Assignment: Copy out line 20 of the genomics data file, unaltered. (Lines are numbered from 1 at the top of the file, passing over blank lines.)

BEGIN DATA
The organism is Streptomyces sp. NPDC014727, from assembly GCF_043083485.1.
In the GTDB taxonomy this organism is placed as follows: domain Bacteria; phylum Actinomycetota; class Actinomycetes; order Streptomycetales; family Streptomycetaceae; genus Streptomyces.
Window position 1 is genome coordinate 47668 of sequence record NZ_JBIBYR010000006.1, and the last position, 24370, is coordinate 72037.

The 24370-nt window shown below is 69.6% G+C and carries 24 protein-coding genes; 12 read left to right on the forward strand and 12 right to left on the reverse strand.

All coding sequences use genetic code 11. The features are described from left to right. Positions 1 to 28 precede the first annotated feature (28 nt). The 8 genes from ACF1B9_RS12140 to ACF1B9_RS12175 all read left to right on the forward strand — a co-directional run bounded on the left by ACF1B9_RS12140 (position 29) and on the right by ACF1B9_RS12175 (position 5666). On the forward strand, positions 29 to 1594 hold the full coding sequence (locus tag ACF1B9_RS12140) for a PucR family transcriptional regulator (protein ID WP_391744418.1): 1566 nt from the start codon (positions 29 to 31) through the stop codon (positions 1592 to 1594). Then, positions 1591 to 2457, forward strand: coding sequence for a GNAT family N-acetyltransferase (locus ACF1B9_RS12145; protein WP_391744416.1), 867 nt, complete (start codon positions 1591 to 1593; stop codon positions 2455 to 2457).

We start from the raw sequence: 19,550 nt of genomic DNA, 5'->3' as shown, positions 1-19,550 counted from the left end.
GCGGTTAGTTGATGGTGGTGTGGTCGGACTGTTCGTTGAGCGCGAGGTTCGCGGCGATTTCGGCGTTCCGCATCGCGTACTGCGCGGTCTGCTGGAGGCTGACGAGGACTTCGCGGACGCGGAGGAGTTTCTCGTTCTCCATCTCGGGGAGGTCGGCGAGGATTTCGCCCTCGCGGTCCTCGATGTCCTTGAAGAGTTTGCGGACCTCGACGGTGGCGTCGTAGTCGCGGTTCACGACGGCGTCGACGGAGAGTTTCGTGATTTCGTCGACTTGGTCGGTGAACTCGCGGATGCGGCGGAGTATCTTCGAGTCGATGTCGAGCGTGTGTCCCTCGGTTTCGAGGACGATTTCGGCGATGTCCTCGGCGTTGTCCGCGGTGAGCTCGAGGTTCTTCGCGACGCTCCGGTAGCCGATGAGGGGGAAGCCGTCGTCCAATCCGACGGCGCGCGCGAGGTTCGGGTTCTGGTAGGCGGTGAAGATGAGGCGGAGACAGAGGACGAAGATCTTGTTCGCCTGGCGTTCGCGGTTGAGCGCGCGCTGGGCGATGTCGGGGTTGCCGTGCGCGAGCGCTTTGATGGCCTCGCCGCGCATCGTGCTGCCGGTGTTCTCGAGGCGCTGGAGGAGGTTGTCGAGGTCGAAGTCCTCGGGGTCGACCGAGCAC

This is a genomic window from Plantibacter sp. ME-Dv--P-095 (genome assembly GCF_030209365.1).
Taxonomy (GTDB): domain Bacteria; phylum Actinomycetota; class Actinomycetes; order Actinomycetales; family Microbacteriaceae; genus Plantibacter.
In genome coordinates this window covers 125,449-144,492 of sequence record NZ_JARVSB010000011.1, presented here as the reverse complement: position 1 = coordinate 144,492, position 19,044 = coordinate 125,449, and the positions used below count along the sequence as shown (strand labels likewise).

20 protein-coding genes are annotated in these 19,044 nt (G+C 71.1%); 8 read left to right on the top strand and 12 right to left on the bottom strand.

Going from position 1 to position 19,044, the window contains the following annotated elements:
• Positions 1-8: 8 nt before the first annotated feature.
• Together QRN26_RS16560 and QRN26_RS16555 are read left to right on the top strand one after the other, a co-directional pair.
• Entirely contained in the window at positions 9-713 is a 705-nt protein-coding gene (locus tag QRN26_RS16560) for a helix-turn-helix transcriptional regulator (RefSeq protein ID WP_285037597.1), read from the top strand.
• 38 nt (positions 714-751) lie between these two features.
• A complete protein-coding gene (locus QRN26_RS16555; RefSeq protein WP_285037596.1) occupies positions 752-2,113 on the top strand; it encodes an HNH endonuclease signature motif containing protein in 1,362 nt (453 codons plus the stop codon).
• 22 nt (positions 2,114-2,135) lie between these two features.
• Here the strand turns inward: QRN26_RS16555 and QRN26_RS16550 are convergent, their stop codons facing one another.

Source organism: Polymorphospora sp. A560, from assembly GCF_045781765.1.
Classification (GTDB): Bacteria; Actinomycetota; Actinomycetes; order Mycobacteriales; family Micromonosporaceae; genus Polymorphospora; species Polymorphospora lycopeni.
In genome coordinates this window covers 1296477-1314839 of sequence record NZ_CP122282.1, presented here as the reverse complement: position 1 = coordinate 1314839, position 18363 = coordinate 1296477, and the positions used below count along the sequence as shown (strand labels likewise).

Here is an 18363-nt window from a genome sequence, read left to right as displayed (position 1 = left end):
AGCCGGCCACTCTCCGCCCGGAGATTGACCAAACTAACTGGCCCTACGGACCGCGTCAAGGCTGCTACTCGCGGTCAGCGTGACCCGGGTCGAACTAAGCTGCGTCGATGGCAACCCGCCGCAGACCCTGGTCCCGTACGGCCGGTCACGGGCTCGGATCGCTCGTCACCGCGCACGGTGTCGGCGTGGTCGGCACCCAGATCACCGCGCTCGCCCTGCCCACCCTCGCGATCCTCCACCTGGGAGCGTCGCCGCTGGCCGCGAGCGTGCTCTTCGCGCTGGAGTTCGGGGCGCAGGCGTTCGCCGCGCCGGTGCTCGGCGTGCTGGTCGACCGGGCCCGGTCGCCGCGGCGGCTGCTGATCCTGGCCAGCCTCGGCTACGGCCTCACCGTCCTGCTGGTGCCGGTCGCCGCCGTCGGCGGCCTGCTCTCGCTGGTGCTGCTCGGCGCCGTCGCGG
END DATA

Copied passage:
Source organism: Polymorphospora sp. A560, from assembly GCF_045781765.1.